Goosebumps #19 – “Deep Trouble”

Via Fantastic Fiction

I have to give this book props for a couple of reasons. First, the scene on the cover actually did happen. There was a shark attack, though it’s not exactly the most important part of the book. I guess if they had put a mermaid on the cover, it would have been considered a “girly” book. Speaking of which…

There are mermaids in this book! Can you believe it? And they’re not just pretty, Anglo-Saxon girls with clear skin and good vocal chords, either. They’re actually kind of bad-ass, in their own way.

This book is less kid-lit horror, and more adventure, which was a nice change of pace. I think Stine really wanted to write an old-fashioned adventure book, and I have to admit that he succeeds. I have a feeling this was just kind of thrown in with the Goosebumps franchise, but Deep Trouble could actually stand on its own pretty well, I think. So, mateys, are ye ready for some fun on the high seas?

Arrrr… Or whatever.

Back Cover Blurb:

Don’t go in the water!

Billy and his sister, Sheena, are visiting their uncle Dr. Deep on a tiny Caribbean island. It’s the perfect place to go exploring underwater… and Billy’s ready for adventure.

There’s only one rule to remember: Stay away from the coral reefs. Still, the reefs are so beautiful. So peaceful. Billy can’t resist.

But he’s not alone in the water. Something’s lurking deep below the surface. Something dark and scaly.

Something that’s half-human, half-fish…

Summary:

Billy Deep, junior explorer, is spending the summer on a research boat with his marine biologist uncle, Dr. Deep. And that’s how they address him–either Dr. Deep or Dr. D. Isn’t that weird? It just seems way too formal.

Anyway, we start off with Billy on an undersea adventure, braving the perils of the ocean as he tries to find the Great White Stingray. Apparently the pale bugger has been stinging people non-stop, and it’s got to end. I assume Billy’s going to send the Great White Stingray to a zoo or something, instead of just pumping it full of lead Palin-style. But oh noes! His oxygen tank has been compromised, and he needs air!

May Day! May Day!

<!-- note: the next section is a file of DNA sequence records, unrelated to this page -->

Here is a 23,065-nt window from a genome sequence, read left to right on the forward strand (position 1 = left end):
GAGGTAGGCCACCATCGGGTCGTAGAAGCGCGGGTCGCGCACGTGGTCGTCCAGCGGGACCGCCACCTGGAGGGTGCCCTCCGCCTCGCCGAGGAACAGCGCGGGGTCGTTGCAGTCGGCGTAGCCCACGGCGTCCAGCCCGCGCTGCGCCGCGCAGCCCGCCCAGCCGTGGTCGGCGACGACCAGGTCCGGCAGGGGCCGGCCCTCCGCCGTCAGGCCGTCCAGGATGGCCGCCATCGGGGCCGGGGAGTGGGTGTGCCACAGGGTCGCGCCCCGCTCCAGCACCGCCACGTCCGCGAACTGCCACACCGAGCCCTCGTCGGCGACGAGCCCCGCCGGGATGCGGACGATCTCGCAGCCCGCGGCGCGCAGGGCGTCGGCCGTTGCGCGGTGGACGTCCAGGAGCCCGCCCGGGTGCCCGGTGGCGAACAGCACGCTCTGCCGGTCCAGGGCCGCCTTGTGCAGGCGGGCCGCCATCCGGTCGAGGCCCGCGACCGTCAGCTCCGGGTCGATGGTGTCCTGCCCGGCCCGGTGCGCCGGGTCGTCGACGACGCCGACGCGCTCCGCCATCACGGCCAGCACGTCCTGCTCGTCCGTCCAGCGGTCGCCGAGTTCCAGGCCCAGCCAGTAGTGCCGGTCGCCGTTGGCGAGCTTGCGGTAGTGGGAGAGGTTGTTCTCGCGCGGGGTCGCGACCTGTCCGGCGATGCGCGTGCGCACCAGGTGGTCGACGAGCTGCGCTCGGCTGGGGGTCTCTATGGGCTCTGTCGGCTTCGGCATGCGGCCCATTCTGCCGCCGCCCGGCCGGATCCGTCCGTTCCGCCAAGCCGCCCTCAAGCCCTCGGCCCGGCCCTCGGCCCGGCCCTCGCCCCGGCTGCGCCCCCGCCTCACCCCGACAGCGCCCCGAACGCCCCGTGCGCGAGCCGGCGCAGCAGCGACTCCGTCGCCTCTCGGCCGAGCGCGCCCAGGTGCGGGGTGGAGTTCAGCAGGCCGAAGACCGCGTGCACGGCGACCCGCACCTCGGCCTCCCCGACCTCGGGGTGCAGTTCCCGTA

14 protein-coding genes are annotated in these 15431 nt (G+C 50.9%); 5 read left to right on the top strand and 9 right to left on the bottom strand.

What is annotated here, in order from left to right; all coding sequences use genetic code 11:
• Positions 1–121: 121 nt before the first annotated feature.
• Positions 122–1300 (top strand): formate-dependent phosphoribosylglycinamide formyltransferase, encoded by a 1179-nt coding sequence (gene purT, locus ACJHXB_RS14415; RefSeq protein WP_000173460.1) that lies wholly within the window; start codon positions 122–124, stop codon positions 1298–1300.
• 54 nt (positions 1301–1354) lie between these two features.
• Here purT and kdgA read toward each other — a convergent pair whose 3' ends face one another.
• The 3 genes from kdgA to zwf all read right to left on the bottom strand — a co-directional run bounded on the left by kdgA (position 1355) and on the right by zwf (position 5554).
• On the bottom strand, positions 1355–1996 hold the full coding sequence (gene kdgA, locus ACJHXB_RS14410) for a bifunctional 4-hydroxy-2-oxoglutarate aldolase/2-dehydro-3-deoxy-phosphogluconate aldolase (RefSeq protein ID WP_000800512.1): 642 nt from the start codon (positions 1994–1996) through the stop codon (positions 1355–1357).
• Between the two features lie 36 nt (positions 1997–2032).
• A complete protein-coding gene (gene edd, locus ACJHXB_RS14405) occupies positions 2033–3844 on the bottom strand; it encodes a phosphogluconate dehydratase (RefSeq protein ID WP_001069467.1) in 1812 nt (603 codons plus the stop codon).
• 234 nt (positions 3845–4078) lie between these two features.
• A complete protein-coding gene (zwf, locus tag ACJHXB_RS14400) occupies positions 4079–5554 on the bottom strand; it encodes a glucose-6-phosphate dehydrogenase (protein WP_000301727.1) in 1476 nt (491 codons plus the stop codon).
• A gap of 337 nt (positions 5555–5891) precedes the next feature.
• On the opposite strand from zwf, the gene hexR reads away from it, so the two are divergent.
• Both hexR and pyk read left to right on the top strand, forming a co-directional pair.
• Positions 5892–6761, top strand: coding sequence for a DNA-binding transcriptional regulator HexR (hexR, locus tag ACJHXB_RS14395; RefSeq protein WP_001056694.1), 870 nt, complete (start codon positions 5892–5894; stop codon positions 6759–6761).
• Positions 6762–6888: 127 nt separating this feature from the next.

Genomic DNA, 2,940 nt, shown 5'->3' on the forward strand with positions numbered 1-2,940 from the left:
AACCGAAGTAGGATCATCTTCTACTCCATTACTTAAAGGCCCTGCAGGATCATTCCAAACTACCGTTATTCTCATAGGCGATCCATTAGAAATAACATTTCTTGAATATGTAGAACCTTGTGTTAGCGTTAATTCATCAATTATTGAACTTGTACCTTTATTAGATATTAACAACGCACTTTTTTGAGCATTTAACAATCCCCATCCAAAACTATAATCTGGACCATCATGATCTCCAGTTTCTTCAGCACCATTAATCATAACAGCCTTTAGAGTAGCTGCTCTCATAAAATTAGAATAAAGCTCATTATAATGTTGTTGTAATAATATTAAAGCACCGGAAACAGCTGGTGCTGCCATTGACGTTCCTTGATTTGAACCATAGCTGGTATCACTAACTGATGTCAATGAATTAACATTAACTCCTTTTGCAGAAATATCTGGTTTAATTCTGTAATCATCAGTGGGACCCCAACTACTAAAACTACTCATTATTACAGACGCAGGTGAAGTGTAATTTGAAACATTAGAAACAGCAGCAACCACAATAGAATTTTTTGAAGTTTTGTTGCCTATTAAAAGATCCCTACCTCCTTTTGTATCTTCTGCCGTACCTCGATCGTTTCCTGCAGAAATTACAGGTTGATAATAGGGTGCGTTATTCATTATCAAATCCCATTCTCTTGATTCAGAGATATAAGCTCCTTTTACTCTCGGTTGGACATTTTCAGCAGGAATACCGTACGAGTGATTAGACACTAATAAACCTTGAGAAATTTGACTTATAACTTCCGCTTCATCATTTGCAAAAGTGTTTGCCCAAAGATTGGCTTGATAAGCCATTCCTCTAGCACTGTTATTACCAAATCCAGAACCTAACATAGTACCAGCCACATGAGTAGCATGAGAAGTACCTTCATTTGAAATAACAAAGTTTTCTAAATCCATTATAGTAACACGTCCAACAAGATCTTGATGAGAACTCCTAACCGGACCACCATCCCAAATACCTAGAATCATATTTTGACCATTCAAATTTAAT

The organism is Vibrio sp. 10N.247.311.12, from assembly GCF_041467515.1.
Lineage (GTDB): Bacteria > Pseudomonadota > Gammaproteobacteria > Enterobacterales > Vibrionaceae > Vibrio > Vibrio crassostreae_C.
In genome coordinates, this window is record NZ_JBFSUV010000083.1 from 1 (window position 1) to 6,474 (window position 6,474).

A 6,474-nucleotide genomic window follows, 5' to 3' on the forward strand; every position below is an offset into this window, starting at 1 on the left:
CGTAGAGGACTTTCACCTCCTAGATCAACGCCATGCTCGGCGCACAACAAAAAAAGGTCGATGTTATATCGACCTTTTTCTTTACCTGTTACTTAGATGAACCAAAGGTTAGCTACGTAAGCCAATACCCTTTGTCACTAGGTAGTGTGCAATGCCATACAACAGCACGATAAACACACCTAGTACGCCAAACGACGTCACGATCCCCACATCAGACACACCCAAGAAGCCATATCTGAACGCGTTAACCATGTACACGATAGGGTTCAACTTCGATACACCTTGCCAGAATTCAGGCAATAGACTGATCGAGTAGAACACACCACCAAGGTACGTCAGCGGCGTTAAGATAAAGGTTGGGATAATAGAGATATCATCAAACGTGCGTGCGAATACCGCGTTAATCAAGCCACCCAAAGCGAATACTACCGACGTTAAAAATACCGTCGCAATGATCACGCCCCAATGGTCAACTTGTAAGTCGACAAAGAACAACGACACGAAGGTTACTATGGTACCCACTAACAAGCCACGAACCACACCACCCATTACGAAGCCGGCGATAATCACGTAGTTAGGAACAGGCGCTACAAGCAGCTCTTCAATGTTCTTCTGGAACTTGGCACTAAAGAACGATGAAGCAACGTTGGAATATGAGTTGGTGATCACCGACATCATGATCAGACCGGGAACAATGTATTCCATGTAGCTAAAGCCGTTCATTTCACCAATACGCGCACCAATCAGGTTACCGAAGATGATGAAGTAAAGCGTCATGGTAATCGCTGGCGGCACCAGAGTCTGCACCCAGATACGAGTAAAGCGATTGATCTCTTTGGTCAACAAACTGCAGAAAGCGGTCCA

Oh, never mind. Billy’s only playing around. It was all a dream pretend!

Billy’s just snorkeling with his semi-bratty sister, Sheena. I want to personally thank Stine for NOT making Sheena totally annoying. She’s a little pesky, but she’s actually much more likable than any other younger sibling in this series. I would thank him via Twitter, but I think if he found out about this blog, @RL_Stine would probably block me for life.

Back in reality, Billy meanders back toward the boat, where Dr. Deep tells both the kids to stay away from the reef nearby. There have been sightings of a shark, and he’d rather not have to worry about explaining the two dead bodies to the kids’ parents, mmkay? This, of course, means Billy wants to go to the reefs even more, and I honestly can’t blame him.

Stine describes in loving detail the pretty fish, the color of the coral, and other awesome reef things. Just reading it makes me want to take a tropical vacation, despite the fact that I sink like a stone in all bodies of water. Just the way that the HorrorLand books are porn for kids who have never been to an amusement park, I think “Deep Trouble” is porn for those of us who have never been in a tropical setting.

I’m still keeping my fingers crossed about my video tape for the Real World: Cancun, though.

So… blah blah blah… descriptions of the boat… Alexander (the science student) is a terrible cook but kinda hot (he’s described as a  tan and muscular blonde)…

"Billy, don't be a hero."

Okay, back to the plot. Billy swims back over to the reefs to explore, and thinks he sees a tentacled sea monster. Just as the sea monster is closing in to pull him down, down, down, Dr. Deep swims over and comes to his rescue. Conveniently, Dr. D didn’t see the monster and just assumes that Billy’s imagination has run away with him again. Billy insists that his close encounter was with more than just some sea weed, but no one believes him.

They go back to the boat, where Billy feeds the eel in the onboard aquarium… Actually, hey. Would it be normal for an admittedly under-funded research vessel to have several fancy aquariums (aquaria?) around? It just seems like it would take up a lot of power.

While he’s feeding the fish, Billy overhears Dr. Deep talking to two strangers in his office. Because he’s a Goosebumps narrator, Billy creeps closer to eavesdrop. Turns out that the two people are from the Marina Zoo, and they want Dr. Deep to find and capture a mermaid. Lots of local fisherman have seen her. She’s an attractive blonde with a fish tail!

Yeah, just like that!

Naturally, Billy leans too hard on the door and crashes into the room, but that’s a moot point. The mission is still on, even if Dr. Deep has his reservations. The $1 million paycheck is certainly worth it.